Budget cuts

Only 6 government agencies received cuts from their funding next year – the biggest of which is the Office of the President (OP), leaving a P14.14 billion ($280.08 million) decrease from the 2017 budget of P20.17 billion ($400.53 million).

The OP’s 2017 budget included some P15.46 billion ($306.95 million) for the hosting of the 50th founding anniversary of the Association of Southeast Asian Nations (ASEAN) and related ASEAN Summits. Sans the hosting expenses, OP’s 2018 allocation is at P6.03 billion ($119.72 million). (READ: Are Duterte’s multi-million-peso intel funds achieving their purpose?)

The Department of Finance (DOF) also received a decrease in funds at 10.15%, P2.18 billion ($43.28 million) lower than the 2017 allocation of P21.5 billion ($426.89 million). This leaves some P19.32 billion ($383.61 million) for the department next year.

Meanwhile, the Commission on Human Rights (CHR) received a total of P695.5 million ($13.81 million) for 2018 – 4.05% or P29.36 million ($583,062) lower than its 2017 funds at P724.87 million ($14.4 million).

CHR’s budget remains to be the second lowest among government offices since 2017, next to the Office of the Vice President’s budget at P543.95 million ($10.8 million).

2018 national budget

Under the Philippine Constitution, the budgetary allocation for the education sector should be the highest priority. Article XIV, Section 5(5) states that:

“The State shall assign the highest budgetary priority to education and ensure that teaching will attract and retain its rightful share of the best available talents through adequate remuneration and other means of job satisfaction and fulfillment.”

This year, the allocation for the education department (P553.31 billion), the State and University Colleges (P62.12 billion), Commission on Higher Education (P49.43 billion), and the Technical Education and Skills Development Authority (P7.46 billion) amount to P672.41 billion ($13.35 billion), excluding the automatic appropriations as listed in the bicam report.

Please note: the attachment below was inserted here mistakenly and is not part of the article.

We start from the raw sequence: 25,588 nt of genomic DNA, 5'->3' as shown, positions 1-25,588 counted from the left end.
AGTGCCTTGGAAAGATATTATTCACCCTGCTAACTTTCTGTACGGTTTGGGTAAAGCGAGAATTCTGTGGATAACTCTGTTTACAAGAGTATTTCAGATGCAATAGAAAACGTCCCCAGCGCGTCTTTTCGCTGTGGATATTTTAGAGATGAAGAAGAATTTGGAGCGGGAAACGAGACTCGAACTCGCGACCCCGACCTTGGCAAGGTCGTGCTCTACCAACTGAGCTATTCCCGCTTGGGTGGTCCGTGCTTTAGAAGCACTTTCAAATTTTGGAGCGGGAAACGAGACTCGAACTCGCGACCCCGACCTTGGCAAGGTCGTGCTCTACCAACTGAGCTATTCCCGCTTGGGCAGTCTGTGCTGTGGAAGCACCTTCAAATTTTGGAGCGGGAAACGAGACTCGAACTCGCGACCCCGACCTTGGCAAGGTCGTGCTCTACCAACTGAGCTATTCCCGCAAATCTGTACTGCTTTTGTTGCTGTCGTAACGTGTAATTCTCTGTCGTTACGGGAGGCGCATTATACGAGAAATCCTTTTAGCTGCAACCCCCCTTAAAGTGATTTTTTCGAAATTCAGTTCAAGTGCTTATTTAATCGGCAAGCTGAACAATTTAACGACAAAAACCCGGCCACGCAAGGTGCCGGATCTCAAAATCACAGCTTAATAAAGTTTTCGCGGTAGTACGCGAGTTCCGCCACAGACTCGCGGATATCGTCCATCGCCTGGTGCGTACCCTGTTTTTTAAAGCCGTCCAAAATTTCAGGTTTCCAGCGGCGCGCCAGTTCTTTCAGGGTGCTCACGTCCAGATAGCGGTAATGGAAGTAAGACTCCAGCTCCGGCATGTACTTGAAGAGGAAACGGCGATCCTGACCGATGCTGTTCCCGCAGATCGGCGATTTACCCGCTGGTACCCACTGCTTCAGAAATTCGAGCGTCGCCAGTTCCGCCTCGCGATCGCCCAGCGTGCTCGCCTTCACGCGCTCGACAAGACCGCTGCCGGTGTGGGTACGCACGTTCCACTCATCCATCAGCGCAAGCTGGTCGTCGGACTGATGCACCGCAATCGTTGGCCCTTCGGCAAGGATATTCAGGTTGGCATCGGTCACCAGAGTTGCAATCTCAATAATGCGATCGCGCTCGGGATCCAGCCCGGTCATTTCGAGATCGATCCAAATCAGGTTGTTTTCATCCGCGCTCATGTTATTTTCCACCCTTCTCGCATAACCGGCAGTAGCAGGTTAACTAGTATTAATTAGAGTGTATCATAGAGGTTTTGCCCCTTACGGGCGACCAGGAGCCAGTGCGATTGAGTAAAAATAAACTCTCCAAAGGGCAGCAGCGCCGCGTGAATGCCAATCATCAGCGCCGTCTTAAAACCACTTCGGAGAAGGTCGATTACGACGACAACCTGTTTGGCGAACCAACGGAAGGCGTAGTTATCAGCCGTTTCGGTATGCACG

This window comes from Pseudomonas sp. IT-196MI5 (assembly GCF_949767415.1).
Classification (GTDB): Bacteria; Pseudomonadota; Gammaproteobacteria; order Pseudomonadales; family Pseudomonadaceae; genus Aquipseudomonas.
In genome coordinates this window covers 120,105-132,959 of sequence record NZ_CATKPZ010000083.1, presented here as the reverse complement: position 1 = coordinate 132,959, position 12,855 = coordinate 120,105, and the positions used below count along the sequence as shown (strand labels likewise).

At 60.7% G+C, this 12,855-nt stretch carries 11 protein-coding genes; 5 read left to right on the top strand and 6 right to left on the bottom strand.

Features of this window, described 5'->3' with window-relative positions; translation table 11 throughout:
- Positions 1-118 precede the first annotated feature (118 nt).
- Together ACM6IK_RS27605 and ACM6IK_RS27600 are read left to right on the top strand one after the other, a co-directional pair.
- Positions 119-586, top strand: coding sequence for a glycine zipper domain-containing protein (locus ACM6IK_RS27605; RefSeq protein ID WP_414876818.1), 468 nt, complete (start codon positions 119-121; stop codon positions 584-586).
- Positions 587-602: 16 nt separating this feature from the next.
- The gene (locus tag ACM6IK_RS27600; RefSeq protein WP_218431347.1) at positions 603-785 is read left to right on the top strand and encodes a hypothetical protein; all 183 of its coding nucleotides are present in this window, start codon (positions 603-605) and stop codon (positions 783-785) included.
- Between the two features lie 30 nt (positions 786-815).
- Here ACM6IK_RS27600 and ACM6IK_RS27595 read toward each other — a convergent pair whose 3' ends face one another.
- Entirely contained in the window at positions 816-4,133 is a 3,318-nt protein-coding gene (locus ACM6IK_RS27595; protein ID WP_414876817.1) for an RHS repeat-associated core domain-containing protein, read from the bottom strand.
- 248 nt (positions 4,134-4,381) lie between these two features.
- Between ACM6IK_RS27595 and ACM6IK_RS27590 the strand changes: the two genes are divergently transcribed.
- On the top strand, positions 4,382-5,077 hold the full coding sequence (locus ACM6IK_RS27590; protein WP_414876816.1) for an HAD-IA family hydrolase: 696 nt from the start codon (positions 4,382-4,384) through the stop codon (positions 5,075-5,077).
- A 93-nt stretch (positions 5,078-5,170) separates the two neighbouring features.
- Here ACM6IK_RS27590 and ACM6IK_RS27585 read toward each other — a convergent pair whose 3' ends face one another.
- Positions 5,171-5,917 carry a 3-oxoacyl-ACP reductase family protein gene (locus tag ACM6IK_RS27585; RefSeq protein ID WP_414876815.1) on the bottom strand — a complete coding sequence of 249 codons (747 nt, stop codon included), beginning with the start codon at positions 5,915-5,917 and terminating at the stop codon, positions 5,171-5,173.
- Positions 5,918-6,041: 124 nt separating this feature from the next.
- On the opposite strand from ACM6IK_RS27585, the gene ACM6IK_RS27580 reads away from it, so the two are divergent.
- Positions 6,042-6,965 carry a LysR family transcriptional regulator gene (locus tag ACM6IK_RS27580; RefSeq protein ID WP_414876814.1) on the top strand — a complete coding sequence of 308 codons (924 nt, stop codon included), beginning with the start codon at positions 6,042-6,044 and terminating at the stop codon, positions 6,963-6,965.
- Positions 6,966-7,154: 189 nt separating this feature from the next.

This is some P31.79 billion ($631.25 million) shy of the combined P704.20-billion ($13.98 billion) budget of infrastructure departments DPWH and DOTr. (READ: Duterte’s development plan: Recycled, failed economic policies) 

The chart below shows each government office’s share in the 2018 national budget, as well as in the 2017 and 2016 budgets:

In President Rodrigo Duterte’s 2018 budget message last July, he said that some P1.097 trillion ($21.78 billion) – a third of next year’s national budget – will be used for the government’s “Build, Build, Build” program.

It is part of the projected P8.1 trillion ($16.08 billion) funds that will be used for infrastructure development from 2017 to 2022.

“Spending on infrasture is like opening a savings account in a bank – you earn interest. What we will earn as interest – or the overall returns – far exceeds the returns that can be provided by any other spending item, except for education and health,” Duterte said in his budget message.

Given the ambitious fiscal plan for the coming year, will the government be able to deliver on its promises to the public? –

*$1 = P50.36

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Aika Rey

Aika Rey is a business reporter for Rappler. She covered the Senate of the Philippines before fully diving into numbers and companies. Got tips? Find her on Twitter at @reyaika or shoot her an email at